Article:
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Project 2025: Dismantle Dept. of Education, cut taxes and restrict abortion

The conservative policy plan looks at virtually every nook and cranny of government.
Republican presidential candidate former President Donald Trump speaks at a campaign rally
Posted at 8:39 PM, Jul 08, 2024

Is there a playbook for a second Trump administration? Candidate Donald Trump says no.

But Project 2025, a 920-page document filled with input from former Trump administration officials, seeks to be just that.

"It is focused on reinventing government so it serves one person's will, that being the president," said Colin Seeberger of the Center for American Progress Action Fund.

The conservative policy plan looks at virtually every nook and cranny of government. It proposes cuts to federal civil servants, and programs to make it easier to fire them and shrink pensions, while increasing the number of political appointees.

"Trump picked fights with the bureaucracy his first time around. He was happy to cause some attrition in the ranks of the civil service by people who just didn't want to work for his administration. He would be happy to push that again," explained Philip Wallach of the American Enterprise Institute.

Under the plan, the president would more directly control the levers of government, with the Department of Justice and other agencies put directly under the president's watch.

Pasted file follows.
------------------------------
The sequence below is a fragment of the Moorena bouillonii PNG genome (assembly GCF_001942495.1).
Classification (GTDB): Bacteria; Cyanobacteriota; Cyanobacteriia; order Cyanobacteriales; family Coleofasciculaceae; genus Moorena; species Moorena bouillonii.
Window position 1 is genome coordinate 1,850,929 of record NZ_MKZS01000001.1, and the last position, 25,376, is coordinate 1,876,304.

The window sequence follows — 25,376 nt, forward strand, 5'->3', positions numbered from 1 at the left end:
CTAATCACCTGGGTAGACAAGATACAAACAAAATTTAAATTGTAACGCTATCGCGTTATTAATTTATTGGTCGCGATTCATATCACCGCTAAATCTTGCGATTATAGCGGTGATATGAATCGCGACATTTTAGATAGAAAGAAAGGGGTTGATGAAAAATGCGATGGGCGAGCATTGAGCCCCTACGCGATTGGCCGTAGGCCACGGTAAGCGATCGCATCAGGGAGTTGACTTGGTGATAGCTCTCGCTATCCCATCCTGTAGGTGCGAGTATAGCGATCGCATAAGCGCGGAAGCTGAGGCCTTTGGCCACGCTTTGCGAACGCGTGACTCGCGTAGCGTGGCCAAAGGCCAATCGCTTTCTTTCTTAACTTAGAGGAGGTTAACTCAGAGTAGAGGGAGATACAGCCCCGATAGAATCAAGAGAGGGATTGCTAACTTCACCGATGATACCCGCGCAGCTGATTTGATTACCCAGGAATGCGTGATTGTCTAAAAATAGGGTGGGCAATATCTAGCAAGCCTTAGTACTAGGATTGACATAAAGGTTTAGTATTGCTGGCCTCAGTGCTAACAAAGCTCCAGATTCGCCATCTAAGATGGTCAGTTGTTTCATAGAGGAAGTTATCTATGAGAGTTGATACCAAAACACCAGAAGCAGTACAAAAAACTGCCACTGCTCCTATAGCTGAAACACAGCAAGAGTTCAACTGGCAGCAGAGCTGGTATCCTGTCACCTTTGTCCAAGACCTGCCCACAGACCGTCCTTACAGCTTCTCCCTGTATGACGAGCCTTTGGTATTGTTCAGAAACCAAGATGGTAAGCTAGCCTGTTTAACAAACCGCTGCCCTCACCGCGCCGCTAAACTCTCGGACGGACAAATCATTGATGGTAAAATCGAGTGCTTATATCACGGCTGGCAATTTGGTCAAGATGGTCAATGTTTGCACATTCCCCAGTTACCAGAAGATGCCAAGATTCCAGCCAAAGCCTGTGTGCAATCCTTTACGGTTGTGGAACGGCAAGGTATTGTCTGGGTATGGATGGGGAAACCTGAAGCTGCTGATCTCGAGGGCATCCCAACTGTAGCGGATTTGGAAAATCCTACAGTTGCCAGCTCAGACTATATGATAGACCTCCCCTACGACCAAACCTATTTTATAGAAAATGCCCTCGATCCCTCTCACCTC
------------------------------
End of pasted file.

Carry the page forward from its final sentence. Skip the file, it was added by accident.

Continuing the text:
While there's no explicit call for an abortion ban, Project 2025 makes avenues to get one much more difficult.

The document proposes eliminating the term itself, along with "reproductive health" and "reproductive rights" from all federal documents, including legislation, as well as banning the federal Gender Policy Council and comprehensive sexual education.

It also pushes to ban mifepristone, a drug the Supreme Court just allowed to stay on the market, and one used in more than half of abortions.

Related Story: Thousands of US women stockpile pills amid medication abortion threats

The plan also tackles a slew of social issues, from imprisoning people who create or distribute pornography, to loosening certain child labor laws, enforcing book bans and ending LGBTQ+ rights initiatives.

It makes changes to tariffs, corporate tax rates, abolishes the Department of Education and severely limits the Federal Reserve.

But Wallach says that even a president who wanted to follow the plan would need congressional backing for much of it, making it a tall order.

"Presumably, some of this would have to go through a Democratic filibuster in the Senate. I think we can't just, you can't just imagine that this stuff would all get put into place right away. These would be big fights," he added.

The former president, notably difficult to pin down on policy even in real time, has denounced the plan, and called parts of it "abysmal." Still, per his own "Agenda 47" platform, he's supportive of at least some of the positions both in and out of office.

"He really is a dealmaker, he really likes to keep his options open," said Wallach.

The Heritage Foundation told Scripps News they don't speak for any candidate or campaign.